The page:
A floating spa on the St. Lawrence River provides stunning views, packaged with restorative massages and soothing saunas
Montreal’s Old Port is a curiously sentimental place. It was once a working harbour full of the sights and sounds of stevedores, their rough lodgings and Montreal’s food market. Now the shoreline bustles with tourists against the backdrop of a beautiful riverside park and the city’s most exclusive private club. Today’s scenes include city hall bureaucrats and advertising types sipping lattes in hip restaurants and hotels, while Leonard Cohen diehards upload photos of Our Lady of the Harbour, and Celine Dion devotees check out the chapel in Notre-Dame Basilica where she was wed.
Amid this picturesque setting, at the foot of McGill Street, Sid Lee Architecture has permanently moored a 52-metrelong floating Scandinavian spa named Bota Bota. The building is actually a sixty-year-old ferry that in its heyday connected the cities of Sorel and Berthier across the St. Lawrence and was later repurposed as a theatre that travelled around Quebec during Expo 67. In 2008, the enterprising Émond family bought the boat, with a touristfriendly, water-based business already in mind.
The main floor includes a public bistro / lounge with epoxied concrete flooring, a stretched PVC ceiling, custom banquettes, and signature tables in perforated acrylic.
Viewed from the shore, the boat fits comfortably into the scenic post-industrial setting. It rises four levels above the waterline, and its black paint and horizontal wood cladding complement the adjacent landscape at the entrance to the Lachine Canal. When the spa glows at night, the design elements are more pronounced, in particular the 678 portholes punched into the walls on the first and second levels.
For the interior, the architects opted for simplicity; their restrained concept brings attention to exceptional, amazing, dramatic views. Expanses of double-height glazing frame perspectives of the harbour and a bevy of Montreal icons, including the art deco Aldred Building, Buckminster Fuller’s geodesic dome for Expo 67, the majestic Grain Elevator No. 5, and Moshe Safdie’s signature Habitat 67 housing project. The lounge on the second level is particularly striking: the large round windows are big enough for spa-goers to curl up inside in their bathrobes and survey the river, almost as if floating downstream. And two custom-designed exterior whirlpools offer visitors a chance to take in the city panorama under the stars – a sybaritic experience, especially during a light snowfall.
Montreal-based Sid Lee – a 400-employee-strong creative services company known for its work with Cirque du Soleil and Adidas – also has offices in Paris and Amsterdam. In 2009, Jean Pelland and Martin Leblanc, longtime collaborators and former partners in Nomade architecture,
teamed up with the firm to form Sid Lee Architecture. Pelland and Leblanc had worked with the Émonds previously, designing the Balnéa spa in Quebec’s Eastern Townships. Sid Lee contributed marketing, branding and graphics to the Bota Bota project.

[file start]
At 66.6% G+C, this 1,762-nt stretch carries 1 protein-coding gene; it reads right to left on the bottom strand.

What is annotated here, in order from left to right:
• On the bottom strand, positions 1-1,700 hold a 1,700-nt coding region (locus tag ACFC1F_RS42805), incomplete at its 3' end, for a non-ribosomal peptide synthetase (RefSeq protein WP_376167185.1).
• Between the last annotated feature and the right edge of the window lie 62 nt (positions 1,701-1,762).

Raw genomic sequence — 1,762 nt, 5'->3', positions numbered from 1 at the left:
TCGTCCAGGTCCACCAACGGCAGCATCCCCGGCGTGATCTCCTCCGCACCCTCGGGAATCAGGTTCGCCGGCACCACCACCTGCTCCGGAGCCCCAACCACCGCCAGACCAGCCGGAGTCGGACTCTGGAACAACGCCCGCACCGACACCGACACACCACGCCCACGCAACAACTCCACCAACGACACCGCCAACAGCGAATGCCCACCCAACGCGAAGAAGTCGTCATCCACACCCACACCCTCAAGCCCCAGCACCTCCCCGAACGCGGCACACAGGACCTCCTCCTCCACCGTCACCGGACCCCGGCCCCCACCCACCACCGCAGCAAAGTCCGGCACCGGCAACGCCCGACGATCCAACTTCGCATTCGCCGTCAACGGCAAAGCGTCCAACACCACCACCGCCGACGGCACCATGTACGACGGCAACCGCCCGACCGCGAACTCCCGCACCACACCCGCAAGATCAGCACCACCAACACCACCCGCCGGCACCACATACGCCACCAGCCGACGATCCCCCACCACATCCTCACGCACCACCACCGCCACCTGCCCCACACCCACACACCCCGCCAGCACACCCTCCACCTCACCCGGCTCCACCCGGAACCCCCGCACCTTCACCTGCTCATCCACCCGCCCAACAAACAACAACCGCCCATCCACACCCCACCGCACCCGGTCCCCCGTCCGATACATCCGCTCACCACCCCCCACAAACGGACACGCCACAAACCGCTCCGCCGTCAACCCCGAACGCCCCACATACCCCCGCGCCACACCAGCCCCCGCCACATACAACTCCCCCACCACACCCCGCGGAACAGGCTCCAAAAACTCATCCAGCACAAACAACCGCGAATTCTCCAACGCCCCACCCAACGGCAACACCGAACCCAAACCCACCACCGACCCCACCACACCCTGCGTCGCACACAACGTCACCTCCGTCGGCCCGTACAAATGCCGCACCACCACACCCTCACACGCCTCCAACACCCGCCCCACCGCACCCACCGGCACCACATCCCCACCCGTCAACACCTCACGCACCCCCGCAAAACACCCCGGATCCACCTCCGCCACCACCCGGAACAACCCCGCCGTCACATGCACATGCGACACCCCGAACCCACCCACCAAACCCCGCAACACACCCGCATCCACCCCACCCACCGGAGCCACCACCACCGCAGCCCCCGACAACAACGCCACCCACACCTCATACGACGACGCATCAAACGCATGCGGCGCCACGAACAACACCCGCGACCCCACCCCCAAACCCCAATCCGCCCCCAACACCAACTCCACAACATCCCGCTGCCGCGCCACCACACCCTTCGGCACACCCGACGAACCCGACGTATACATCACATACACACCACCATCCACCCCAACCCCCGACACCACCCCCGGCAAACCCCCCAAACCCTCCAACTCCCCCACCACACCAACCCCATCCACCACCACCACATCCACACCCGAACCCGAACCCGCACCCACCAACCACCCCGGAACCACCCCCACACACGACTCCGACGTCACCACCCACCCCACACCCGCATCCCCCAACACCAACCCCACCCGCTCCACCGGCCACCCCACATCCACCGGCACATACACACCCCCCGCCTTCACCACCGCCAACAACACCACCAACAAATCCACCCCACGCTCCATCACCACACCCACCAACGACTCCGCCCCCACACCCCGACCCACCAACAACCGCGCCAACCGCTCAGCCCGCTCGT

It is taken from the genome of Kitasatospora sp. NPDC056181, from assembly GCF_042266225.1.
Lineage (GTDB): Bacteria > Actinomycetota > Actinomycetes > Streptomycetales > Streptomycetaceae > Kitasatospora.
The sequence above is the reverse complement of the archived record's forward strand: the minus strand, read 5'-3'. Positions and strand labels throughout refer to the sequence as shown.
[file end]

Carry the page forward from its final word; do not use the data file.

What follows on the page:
A multi-purpose room on the second level features six portholes big enough to lounge in.
The architects had few examples of floating spas to draw from, therefore much of their energy went into solving problems more familiar to boat owners: for instance, how do you move people from the nearby street down to the dock? To reach the spa, visitors must pass over a small bridge, amble down a winding path, and then cross a gangway in front of an intimidating set of metal exit stairs. For heating and cooling, the architects used an energy-efficient geothermal system. But because the adjoining land is leased rather than owned, it made no sense to drill a well. Instead, they installed an open geothermal loop in a reservoir, a water-based method typically only used on navy and cruise ships.
Two outdoor whirlpools are located on the third-and fourth-level decks. Outdoor showers are installed on the wall behind a large polygonal pool; above, clad in cedar, is the larger of the two saunas.
Overall, the design makes few concession to the naval aesthetic. Double-height reception areas are simply carved out of the second-level deck, and a simple elliptical metal and wood stair links the interior levels. There are locker rooms in the former engine rooms, below the waterline; massage and therapy rooms at midship; and saunas, a steam room and lounges on the two top floors. The architects overhauled the ship in dry dock, reconfiguring the steel hull to make the boat float a little higher, and to hold up to 250 guests and 50 staff. They also made a series of decisions to keep the mass down: metal lockers instead of teak, lightweight concrete floors coated in epoxy, and a new steel structure on the upper bridge.
Ample glazing on the two top floors makes the most of the stupendous views while creating a seamless indoor / outdoor flow.
At just 3,150 square metres, this was a surprisingly challenging project for both the client and the architects. “We definitely pushed for innovative solutions due to the great number of constraints,” says project architect Jean Pelland. “That made the process harder than usual.” But the spa’s straightforward grace belies the hard work involved in the renovation, and the concept is exemplary: it’s a pretty project in an ideal place – and those views!